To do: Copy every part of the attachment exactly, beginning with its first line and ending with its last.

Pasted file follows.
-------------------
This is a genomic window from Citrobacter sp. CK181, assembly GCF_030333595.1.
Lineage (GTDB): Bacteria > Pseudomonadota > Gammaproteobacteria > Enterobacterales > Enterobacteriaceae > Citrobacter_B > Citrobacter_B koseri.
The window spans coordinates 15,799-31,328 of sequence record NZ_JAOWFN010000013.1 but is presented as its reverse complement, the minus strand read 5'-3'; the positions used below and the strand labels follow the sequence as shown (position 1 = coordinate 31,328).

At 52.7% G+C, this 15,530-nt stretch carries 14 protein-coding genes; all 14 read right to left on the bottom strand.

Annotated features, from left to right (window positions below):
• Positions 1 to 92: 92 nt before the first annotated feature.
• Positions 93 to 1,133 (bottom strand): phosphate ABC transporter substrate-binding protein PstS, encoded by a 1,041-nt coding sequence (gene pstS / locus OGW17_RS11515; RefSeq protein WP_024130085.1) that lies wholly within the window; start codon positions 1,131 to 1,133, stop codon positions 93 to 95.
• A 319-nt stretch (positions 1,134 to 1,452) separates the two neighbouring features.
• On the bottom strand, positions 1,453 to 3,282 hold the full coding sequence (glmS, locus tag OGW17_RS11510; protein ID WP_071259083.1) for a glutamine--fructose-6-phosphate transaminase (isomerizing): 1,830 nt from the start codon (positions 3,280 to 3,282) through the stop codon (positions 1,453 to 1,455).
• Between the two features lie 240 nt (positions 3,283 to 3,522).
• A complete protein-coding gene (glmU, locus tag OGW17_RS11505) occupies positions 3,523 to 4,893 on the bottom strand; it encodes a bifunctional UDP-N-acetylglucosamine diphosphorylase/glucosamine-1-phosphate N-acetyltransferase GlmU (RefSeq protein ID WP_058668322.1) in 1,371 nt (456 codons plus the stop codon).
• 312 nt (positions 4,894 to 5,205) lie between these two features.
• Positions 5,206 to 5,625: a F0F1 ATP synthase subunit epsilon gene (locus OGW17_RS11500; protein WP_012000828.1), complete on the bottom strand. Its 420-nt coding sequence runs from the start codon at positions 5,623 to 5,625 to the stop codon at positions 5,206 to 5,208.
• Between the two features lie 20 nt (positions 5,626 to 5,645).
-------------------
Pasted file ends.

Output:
This is a genomic window from Citrobacter sp. CK181, assembly GCF_030333595.1.
Lineage (GTDB): Bacteria > Pseudomonadota > Gammaproteobacteria > Enterobacterales > Enterobacteriaceae > Citrobacter_B > Citrobacter_B koseri.
The window spans coordinates 15,799-31,328 of sequence record NZ_JAOWFN010000013.1 but is presented as its reverse complement, the minus strand read 5'-3'; the positions used below and the strand labels follow the sequence as shown (position 1 = coordinate 31,328).

At 52.7% G+C, this 15,530-nt stretch carries 14 protein-coding genes; all 14 read right to left on the bottom strand.

Annotated features, from left to right (window positions below):
• Positions 1 to 92: 92 nt before the first annotated feature.
• Positions 93 to 1,133 (bottom strand): phosphate ABC transporter substrate-binding protein PstS, encoded by a 1,041-nt coding sequence (gene pstS / locus OGW17_RS11515; RefSeq protein WP_024130085.1) that lies wholly within the window; start codon positions 1,131 to 1,133, stop codon positions 93 to 95.
• A 319-nt stretch (positions 1,134 to 1,452) separates the two neighbouring features.
• On the bottom strand, positions 1,453 to 3,282 hold the full coding sequence (glmS, locus tag OGW17_RS11510; protein ID WP_071259083.1) for a glutamine--fructose-6-phosphate transaminase (isomerizing): 1,830 nt from the start codon (positions 3,280 to 3,282) through the stop codon (positions 1,453 to 1,455).
• Between the two features lie 240 nt (positions 3,283 to 3,522).
• A complete protein-coding gene (glmU, locus tag OGW17_RS11505) occupies positions 3,523 to 4,893 on the bottom strand; it encodes a bifunctional UDP-N-acetylglucosamine diphosphorylase/glucosamine-1-phosphate N-acetyltransferase GlmU (RefSeq protein ID WP_058668322.1) in 1,371 nt (456 codons plus the stop codon).
• 312 nt (positions 4,894 to 5,205) lie between these two features.
• Positions 5,206 to 5,625: a F0F1 ATP synthase subunit epsilon gene (locus OGW17_RS11500; protein WP_012000828.1), complete on the bottom strand. Its 420-nt coding sequence runs from the start codon at positions 5,623 to 5,625 to the stop codon at positions 5,206 to 5,208.
• Between the two features lie 20 nt (positions 5,626 to 5,645).